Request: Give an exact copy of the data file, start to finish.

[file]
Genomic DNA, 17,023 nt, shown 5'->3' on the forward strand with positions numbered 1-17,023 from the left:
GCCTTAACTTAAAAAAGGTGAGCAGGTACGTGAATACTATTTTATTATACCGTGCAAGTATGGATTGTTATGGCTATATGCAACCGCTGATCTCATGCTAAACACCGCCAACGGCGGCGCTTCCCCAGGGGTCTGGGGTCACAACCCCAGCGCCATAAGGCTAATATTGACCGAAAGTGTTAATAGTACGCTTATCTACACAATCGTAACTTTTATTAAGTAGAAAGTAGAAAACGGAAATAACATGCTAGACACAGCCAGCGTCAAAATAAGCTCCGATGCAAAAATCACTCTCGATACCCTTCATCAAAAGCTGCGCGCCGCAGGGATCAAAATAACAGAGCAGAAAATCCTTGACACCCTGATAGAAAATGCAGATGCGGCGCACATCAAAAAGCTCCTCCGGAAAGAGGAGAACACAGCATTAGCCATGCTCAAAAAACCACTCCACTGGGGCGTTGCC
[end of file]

Genomic DNA, 17,023 nt, shown 5'->3' on the forward strand with positions numbered 1-17,023 from the left:
GCCTTAACTTAAAAAAGGTGAGCAGGTACGTGAATACTATTTTATTATACCGTGCAAGTATGGATTGTTATGGCTATATGCAACCGCTGATCTCATGCTAAACACCGCCAACGGCGGCGCTTCCCCAGGGGTCTGGGGTCACAACCCCAGCGCCATAAGGCTAATATTGACCGAAAGTGTTAATAGTACGCTTATCTACACAATCGTAACTTTTATTAAGTAGAAAGTAGAAAACGGAAATAACATGCTAGACACAGCCAGCGTCAAAATAAGCTCCGATGCAAAAATCACTCTCGATACCCTTCATCAAAAGCTGCGCGCCGCAGGGATCAAAATAACAGAGCAGAAAATCCTTGACACCCTGATAGAAAATGCAGATGCGGCGCACATCAAAAAGCTCCTCCGGAAAGAGGAGAACACAGCATTAGCCATGCTCAAAAAACCACTCCACTGGGGCGTTGCC